Script Theory


Performed identities, as called forth by a situation

Principal Metaphors

  • Knowledge is … repertoire of performances
  • Knowing is … acting a role
  • Learner is … an actor
  • Learning is … an emerging scene
  • Teaching is … co-acting




Script Theory rests on an analogy between patterns of human behaviors and written scripts. The basic unit of Script Theory is a “scene” – that is, an emotionally impactful sequence of events. A scene is seen to evoke a response that appears very much as though it was scripted, which is not the same as programmed or prescribed. There is always room for nuance and inflection.


Script Theory is based on a good analogy, but that’s all it really is. It is useful for interrupting commonsense assumptions around personal freedom and self-determination, highlighting that humans are coupled and situated beings … but, unlike theories of learning that develop the same notion, Script Theory doesn’t dig into why it might be. It permits a descriptive metaphor to masquerade as some sort of explanatory principle.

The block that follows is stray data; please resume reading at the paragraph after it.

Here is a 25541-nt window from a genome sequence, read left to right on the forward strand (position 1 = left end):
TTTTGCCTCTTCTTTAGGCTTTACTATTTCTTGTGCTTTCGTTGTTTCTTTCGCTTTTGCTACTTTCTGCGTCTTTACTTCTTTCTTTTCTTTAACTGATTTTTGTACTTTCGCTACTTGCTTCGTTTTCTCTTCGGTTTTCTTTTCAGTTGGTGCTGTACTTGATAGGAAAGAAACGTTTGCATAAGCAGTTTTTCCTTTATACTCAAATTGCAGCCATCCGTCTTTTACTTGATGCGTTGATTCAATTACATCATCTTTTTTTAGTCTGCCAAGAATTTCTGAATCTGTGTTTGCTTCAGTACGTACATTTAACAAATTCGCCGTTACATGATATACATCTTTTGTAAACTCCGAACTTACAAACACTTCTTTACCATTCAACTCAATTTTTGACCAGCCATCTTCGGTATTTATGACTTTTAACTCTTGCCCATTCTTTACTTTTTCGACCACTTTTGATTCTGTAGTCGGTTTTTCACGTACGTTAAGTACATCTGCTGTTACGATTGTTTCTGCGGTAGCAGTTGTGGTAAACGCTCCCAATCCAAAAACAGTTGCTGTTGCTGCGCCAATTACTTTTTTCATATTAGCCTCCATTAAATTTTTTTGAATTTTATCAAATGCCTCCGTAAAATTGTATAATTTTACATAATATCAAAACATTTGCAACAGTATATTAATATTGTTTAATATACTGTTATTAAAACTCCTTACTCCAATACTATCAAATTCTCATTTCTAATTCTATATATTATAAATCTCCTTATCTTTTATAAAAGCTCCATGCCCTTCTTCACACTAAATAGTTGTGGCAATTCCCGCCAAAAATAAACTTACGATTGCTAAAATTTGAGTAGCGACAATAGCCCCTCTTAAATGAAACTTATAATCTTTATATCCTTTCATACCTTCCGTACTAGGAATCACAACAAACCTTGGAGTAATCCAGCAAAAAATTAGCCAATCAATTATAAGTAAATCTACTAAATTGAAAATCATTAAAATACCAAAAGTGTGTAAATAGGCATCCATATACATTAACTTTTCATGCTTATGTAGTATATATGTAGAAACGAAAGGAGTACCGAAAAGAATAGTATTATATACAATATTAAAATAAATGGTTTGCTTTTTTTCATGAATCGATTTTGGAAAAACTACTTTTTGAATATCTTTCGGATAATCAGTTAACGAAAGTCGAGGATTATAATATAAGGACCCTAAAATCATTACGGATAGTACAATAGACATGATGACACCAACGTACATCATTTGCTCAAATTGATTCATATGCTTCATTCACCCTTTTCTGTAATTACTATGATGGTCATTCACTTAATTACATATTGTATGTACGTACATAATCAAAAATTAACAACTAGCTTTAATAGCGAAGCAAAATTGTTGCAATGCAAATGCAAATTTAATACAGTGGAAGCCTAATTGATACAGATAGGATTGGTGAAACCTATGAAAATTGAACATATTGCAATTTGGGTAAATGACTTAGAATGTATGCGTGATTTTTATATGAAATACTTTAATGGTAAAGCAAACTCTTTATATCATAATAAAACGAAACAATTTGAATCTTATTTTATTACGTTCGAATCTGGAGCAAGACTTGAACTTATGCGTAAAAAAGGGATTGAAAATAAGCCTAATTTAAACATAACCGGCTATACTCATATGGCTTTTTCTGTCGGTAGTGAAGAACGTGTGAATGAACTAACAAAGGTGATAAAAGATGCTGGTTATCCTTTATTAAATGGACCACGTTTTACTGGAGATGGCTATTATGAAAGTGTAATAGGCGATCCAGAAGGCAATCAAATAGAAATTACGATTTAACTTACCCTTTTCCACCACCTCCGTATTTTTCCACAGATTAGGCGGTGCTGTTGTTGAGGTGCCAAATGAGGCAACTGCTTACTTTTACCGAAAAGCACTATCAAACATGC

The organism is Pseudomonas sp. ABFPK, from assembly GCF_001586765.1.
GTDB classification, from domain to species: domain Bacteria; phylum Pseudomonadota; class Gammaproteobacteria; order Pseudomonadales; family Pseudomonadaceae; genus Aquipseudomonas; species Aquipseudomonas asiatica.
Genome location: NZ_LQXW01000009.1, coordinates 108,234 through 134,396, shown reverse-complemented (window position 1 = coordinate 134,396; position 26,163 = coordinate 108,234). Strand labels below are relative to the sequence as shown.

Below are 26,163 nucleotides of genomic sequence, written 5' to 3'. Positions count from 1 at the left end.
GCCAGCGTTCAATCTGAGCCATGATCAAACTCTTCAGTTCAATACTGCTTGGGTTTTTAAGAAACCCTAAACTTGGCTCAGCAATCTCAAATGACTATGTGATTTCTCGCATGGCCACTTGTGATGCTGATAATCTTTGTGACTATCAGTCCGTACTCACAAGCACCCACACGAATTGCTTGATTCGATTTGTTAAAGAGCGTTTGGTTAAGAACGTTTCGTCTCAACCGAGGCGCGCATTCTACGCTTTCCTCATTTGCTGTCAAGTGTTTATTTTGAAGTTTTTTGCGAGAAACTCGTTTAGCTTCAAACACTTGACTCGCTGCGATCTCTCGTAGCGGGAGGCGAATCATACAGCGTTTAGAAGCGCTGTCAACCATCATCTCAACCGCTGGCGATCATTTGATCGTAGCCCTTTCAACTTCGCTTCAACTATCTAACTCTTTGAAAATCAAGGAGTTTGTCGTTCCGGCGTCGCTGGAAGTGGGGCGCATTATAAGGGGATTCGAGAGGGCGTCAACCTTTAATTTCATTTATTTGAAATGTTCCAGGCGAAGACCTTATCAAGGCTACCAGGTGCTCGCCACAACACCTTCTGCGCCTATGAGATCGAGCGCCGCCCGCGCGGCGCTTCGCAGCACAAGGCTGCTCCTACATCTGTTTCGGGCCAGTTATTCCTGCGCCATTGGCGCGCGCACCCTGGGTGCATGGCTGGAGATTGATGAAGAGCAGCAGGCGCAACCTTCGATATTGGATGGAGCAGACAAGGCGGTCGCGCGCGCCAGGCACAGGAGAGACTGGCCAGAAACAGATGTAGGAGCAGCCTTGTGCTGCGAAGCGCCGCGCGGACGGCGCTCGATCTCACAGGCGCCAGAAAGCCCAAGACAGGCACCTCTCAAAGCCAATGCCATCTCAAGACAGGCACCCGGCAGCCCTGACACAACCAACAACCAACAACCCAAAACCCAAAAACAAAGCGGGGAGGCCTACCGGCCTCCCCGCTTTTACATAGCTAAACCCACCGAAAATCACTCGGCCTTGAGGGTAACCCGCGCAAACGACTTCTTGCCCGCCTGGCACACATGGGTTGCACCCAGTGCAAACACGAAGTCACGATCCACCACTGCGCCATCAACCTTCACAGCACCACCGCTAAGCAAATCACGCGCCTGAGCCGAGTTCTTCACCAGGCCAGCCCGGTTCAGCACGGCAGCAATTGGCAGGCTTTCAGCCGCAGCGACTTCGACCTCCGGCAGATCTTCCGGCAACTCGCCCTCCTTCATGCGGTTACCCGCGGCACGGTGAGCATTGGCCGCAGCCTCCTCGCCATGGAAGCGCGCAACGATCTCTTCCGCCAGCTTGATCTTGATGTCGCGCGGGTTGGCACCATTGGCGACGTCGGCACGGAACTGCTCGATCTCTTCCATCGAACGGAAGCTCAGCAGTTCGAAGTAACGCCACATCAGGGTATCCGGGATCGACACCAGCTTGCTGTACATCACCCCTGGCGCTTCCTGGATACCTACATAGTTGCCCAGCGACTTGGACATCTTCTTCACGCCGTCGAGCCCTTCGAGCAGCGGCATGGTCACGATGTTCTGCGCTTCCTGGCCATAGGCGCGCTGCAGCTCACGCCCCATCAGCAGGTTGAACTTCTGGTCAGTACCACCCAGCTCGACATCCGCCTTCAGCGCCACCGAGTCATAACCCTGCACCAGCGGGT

Authors and/or Prominent Influences

Silvan Tompkins

Status as a Theory of Learning

Script Theory is not a theory of learning.

Status as a Theory of Teaching

Script Theory isn’t really a theory of teaching, but it has received a good deal of airplay in recent discussions of teacher–student relationships. The tactic of inviting teachers to consider the scripts that they might be acting out with one or more of their students has been shown, in some cases at least, to be a useful device for summoning healthier roles and reactions.

Status as a Scientific Theory

Script Theory has become quite popular in some areas of education, especially in pre-service and in-service programs. However, as noted above, since it is little more than an analogy, it doesn’t meet the criteria of a scientific theory.

Map Location

Please cite this article as:
Davis, B., & Francis, K. (2019). “Script Theory” in Discourses on Learning in Education.

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